A few weeks back I was noting the volumes of Omni Magazine. Omni Magazine was a publication about Science, Technology, Science Fiction, the Mind, Computer, UFO’s, Robotics, and beyond. It first began printing in 1978. The covers were captivating. On one, you might find a jockey riding a horse that has a one-hundred dollar bill printed on it:
As you can see, this cover is from the May 1989 edition. I wondered why there was a horse on the cover. In May 1989, American Jockey Chris Antley ended a record of 64 consecutive winning days on the race-track. Antley made headlines as a jockey by winning the Kentucky Derby in 1991 and 1999 (on horses ‘Strike the Gold’ and ‘Charistmatic’, respectively). Could that be Mr. Antley and Strike the Gold depicted on the cover of Omni?
On another Omni, I found an insect crouched on a leaf, but on second glance noted that the insect was made entirely of computer parts.
Not only were the cover illustrations unique, but the titles and headlines were cleverly worded. They got my attention in the way that they sounded playfully cutting edge, but of the 80’s, early 90’s computer-science-mixed-with-popular-culture tone. For me, that tone was made appealing from movies such as Tron, Back to the Future 2, the neon illustrations of Dire Strait’s “I Want My MTV” video, and much more.
A futuristic composition, which has that dated feel to it, was a cover from June 1990. An infant child is hovering above earth’s atmosphere, floating on a robe, with a computer keyboard in front of her and her finger delicately posed over what I suspect is the F10 key.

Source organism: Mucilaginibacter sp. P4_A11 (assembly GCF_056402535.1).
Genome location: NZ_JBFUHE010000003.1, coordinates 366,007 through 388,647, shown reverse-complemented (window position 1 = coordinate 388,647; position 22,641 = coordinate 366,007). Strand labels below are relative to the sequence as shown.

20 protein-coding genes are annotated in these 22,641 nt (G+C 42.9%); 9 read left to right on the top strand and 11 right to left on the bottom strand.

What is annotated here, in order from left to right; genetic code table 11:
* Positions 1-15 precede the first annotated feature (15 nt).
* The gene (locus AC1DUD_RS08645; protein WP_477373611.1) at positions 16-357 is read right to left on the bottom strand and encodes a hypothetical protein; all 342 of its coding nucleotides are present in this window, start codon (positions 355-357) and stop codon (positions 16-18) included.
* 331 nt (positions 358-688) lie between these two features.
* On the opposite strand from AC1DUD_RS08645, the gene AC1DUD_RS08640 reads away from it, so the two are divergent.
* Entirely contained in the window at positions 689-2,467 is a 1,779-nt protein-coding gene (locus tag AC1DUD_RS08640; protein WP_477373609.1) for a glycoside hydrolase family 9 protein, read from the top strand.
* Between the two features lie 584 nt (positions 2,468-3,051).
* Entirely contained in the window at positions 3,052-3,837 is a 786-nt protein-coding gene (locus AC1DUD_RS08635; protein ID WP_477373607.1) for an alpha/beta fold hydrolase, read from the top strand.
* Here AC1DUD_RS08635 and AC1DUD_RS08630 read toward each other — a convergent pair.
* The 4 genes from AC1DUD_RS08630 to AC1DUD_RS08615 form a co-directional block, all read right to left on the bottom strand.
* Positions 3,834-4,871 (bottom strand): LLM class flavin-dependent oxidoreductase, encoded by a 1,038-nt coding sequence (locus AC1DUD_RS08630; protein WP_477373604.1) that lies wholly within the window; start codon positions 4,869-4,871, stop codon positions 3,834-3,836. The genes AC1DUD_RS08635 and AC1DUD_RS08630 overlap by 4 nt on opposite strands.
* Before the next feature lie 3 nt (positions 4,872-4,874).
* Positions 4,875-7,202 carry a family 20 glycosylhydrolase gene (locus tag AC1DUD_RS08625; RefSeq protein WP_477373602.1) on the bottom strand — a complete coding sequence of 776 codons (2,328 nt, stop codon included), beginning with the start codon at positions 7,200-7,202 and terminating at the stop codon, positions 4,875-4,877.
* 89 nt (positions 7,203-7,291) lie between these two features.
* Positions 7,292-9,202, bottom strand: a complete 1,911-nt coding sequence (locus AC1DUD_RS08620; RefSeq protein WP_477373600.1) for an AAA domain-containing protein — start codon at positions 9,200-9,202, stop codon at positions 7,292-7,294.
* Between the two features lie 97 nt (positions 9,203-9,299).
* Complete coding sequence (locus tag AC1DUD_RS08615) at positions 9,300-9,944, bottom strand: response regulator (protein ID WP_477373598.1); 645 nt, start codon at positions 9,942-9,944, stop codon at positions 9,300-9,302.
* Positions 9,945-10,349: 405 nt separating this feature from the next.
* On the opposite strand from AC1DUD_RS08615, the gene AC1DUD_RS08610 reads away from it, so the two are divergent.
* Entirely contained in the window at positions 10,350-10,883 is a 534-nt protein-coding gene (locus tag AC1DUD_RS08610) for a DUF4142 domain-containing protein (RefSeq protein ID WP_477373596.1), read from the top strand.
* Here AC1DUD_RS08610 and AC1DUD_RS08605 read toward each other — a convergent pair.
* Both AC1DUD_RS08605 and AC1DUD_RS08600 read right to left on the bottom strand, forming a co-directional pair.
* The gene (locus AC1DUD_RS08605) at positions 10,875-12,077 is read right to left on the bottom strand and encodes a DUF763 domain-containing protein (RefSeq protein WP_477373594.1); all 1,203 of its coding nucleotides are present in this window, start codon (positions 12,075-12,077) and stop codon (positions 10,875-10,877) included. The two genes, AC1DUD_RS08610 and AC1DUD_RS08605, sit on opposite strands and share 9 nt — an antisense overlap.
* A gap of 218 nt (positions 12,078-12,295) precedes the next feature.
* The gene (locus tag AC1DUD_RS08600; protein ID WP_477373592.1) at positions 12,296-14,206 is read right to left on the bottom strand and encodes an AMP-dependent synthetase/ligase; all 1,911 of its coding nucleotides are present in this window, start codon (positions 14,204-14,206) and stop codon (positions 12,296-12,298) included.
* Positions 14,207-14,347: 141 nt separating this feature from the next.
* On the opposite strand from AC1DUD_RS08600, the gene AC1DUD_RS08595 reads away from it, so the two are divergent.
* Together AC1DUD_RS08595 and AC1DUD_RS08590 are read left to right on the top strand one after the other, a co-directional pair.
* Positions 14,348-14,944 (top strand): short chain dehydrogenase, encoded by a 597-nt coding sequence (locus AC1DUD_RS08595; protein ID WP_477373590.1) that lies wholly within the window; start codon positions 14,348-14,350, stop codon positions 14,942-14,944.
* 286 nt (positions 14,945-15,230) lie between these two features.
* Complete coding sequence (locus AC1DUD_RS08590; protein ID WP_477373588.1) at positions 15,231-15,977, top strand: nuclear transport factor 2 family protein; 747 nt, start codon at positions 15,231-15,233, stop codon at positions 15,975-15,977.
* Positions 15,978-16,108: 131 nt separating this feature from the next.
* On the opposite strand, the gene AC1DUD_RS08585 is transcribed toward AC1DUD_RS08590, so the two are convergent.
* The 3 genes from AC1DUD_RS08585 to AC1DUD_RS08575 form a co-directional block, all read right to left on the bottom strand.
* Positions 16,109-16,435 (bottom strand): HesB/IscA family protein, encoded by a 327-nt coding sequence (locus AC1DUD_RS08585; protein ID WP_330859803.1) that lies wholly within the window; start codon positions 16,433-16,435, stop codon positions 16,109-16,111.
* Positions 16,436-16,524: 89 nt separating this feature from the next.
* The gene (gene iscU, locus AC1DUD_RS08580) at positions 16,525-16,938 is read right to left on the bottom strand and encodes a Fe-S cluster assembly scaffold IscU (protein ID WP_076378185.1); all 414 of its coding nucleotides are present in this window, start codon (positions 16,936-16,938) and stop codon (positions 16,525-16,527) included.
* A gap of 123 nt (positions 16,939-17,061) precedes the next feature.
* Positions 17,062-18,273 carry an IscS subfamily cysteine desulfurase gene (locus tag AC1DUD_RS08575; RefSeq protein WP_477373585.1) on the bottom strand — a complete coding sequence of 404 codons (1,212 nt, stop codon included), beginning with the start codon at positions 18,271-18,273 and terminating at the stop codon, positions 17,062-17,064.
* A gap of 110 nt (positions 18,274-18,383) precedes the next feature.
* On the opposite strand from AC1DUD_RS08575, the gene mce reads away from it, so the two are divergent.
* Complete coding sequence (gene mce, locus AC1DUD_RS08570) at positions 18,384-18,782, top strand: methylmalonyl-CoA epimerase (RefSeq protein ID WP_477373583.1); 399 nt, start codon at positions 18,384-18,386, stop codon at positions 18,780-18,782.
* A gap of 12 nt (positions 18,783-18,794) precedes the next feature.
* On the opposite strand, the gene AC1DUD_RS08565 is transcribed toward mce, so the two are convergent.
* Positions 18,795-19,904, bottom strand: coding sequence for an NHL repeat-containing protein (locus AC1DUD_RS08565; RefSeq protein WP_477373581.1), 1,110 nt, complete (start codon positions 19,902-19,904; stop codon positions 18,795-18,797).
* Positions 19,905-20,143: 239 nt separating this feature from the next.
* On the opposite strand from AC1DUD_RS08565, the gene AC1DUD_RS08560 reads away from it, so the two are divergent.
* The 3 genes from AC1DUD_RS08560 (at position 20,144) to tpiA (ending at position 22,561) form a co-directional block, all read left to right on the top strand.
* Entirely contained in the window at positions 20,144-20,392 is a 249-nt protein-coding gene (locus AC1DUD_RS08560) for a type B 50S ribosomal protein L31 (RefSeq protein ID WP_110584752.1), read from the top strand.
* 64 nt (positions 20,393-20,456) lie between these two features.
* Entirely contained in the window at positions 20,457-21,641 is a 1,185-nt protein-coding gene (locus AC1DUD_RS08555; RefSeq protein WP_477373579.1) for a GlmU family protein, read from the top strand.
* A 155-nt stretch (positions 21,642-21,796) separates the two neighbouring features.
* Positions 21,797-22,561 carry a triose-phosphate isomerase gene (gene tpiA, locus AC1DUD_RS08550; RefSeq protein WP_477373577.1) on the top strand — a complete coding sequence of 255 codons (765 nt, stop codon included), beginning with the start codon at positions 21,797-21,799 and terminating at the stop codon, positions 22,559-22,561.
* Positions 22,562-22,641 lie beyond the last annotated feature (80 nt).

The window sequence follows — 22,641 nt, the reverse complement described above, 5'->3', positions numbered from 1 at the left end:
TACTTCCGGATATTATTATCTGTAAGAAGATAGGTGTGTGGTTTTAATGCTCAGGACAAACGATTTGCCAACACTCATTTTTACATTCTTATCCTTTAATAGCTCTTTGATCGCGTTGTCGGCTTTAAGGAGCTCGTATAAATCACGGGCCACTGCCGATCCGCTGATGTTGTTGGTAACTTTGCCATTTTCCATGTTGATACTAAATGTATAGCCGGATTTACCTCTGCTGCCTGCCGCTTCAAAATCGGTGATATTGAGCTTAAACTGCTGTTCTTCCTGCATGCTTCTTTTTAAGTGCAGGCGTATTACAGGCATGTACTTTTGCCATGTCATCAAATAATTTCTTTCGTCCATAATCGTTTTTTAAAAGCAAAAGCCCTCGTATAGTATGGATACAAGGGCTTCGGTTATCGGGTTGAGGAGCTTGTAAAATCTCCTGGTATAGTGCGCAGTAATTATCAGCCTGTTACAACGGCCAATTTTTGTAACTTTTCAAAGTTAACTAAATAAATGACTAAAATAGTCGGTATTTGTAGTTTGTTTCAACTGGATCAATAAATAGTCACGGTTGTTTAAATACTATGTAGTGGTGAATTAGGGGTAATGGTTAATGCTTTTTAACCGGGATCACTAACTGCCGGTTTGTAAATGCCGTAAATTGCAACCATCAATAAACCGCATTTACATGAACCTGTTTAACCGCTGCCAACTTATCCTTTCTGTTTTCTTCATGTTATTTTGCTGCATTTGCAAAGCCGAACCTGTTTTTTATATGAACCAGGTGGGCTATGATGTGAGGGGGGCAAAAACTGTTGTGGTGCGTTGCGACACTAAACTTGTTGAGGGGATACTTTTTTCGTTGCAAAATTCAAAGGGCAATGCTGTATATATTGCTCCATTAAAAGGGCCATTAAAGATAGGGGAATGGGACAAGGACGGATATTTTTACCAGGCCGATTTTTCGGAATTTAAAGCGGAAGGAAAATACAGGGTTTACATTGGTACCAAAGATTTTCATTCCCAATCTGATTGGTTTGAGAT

So when I was dallying through the pages, I enjoyed reading tidbits from the articles. Each publication provided a UFO update, which, for Star Trek fans like myself, was delightful.
A quote from the update reads:
“Thirty years ago the Soviets gave the world a new word for “space traveler”: kosmonavt, Anglicized as cosmonaut. They are now trying to do it again with the word enlonavt, only this time the travelers are not human. The enlonavts (or UFOnauts, as we would say) are aliens from space. And they’ve landed in the USSR.
‘Although the Soviets have come to the UFO arena fairly late in the game, they are making up for lost time. Take the story recently publicized around the world by the Soviet news agency Tass. This past October (1989), the agency announced, scientists confirmed the arrival of 9-to 12-foot -tall extraterrestrials with tiny heads. The aliens allegedly strolled around a park in the city of Voronezh.
Because the magazine seemed to be aimed at science and science-technology enthusiasts, the pages were rich with early cell phone, fax machine, Tandy computer, and Compuserve advertisements. A smart phone from “Sharp”:
A cell phone from “Panasonic”:
A Tandy Computer from 1989:
and an endorsement for the old online provider and technology computer Compuserve:
All advertisements shown above came out of volumes 11-12 available here at the library. A lasting thought from Omni: